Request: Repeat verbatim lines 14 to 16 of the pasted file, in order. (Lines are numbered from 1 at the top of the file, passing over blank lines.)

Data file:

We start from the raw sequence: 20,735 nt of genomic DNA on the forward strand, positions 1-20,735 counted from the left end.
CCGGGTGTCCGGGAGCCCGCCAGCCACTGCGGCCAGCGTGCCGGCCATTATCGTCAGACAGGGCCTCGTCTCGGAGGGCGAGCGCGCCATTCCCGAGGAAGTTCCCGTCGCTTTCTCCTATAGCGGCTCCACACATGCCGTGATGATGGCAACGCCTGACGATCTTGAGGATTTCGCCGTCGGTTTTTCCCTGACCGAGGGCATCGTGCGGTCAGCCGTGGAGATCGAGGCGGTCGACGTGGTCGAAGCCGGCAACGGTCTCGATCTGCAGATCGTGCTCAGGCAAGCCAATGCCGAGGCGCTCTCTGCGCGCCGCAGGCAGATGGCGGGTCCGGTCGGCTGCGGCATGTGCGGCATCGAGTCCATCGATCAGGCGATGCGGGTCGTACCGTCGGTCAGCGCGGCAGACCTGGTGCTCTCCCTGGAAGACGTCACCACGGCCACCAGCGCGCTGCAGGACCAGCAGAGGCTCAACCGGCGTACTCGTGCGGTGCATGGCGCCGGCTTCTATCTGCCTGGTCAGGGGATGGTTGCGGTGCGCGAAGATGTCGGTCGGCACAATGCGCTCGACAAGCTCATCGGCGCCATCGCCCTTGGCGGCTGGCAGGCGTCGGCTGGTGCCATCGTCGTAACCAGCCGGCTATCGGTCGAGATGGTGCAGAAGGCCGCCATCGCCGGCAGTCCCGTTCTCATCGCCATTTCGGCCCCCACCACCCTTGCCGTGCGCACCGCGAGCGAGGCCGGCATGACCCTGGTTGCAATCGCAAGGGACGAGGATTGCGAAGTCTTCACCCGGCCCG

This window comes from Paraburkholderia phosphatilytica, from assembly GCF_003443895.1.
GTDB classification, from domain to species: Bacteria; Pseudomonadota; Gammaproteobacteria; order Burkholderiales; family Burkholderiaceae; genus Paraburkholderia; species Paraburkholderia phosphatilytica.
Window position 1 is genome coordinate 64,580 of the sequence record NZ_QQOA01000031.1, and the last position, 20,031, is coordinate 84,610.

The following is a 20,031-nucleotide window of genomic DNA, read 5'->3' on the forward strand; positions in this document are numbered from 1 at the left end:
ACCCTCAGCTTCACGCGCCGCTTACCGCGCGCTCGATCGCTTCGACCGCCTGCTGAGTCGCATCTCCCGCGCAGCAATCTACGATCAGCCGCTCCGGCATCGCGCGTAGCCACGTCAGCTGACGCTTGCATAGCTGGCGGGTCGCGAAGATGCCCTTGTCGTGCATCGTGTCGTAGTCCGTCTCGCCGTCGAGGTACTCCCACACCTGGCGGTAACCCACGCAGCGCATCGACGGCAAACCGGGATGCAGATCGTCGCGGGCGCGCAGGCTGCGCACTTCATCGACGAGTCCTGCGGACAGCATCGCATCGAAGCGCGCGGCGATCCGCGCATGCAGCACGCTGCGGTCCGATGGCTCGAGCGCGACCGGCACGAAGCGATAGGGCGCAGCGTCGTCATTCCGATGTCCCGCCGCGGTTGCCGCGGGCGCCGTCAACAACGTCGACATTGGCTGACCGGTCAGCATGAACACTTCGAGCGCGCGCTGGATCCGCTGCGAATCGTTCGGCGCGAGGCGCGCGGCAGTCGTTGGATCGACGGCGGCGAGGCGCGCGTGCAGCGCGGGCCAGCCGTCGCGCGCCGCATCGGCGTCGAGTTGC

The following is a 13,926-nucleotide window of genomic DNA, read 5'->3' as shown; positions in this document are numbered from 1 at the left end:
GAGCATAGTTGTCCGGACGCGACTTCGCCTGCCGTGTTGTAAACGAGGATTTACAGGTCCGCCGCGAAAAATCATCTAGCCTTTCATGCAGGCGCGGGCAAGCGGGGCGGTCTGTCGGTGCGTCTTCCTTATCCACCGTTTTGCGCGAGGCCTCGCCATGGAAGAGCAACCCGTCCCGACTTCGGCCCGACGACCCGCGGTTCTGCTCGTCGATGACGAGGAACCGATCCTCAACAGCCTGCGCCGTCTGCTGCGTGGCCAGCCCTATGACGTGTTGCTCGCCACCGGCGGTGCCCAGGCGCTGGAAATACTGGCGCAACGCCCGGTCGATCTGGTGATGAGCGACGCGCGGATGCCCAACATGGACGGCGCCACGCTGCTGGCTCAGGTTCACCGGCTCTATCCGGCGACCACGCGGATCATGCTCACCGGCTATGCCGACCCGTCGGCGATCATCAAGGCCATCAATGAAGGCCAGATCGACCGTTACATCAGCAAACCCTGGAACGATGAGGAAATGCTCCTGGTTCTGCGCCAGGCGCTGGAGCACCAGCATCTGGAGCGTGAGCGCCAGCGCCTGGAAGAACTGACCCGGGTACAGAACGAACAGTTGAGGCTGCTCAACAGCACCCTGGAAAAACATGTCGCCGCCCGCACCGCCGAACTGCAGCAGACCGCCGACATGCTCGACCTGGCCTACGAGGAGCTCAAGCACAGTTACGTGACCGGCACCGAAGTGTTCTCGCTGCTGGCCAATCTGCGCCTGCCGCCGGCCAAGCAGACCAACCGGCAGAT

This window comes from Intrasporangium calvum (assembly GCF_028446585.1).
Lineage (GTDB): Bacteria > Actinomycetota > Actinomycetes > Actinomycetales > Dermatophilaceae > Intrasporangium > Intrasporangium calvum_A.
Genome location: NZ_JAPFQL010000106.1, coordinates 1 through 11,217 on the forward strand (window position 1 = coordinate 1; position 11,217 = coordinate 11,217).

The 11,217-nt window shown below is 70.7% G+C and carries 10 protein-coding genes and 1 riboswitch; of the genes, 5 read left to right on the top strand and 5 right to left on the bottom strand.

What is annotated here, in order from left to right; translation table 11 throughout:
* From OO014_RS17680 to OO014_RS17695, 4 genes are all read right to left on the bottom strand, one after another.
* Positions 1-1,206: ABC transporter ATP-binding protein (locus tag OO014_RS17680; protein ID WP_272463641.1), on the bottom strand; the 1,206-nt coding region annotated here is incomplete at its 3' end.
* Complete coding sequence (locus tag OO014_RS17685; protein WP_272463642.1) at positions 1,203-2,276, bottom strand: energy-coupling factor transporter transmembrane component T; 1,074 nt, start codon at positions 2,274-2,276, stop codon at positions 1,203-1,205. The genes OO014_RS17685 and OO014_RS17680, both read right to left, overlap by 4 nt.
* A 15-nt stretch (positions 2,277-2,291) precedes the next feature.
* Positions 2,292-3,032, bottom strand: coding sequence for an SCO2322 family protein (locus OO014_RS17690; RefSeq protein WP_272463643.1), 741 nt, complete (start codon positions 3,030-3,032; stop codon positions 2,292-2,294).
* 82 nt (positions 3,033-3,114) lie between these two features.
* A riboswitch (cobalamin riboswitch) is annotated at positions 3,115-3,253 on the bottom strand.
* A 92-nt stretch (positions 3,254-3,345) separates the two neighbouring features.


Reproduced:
What is annotated here, in order from left to right; translation table 11 throughout:
* From OO014_RS17680 to OO014_RS17695, 4 genes are all read right to left on the bottom strand, one after another.
* Positions 1-1,206: ABC transporter ATP-binding protein (locus tag OO014_RS17680; protein ID WP_272463641.1), on the bottom strand; the 1,206-nt coding region annotated here is incomplete at its 3' end.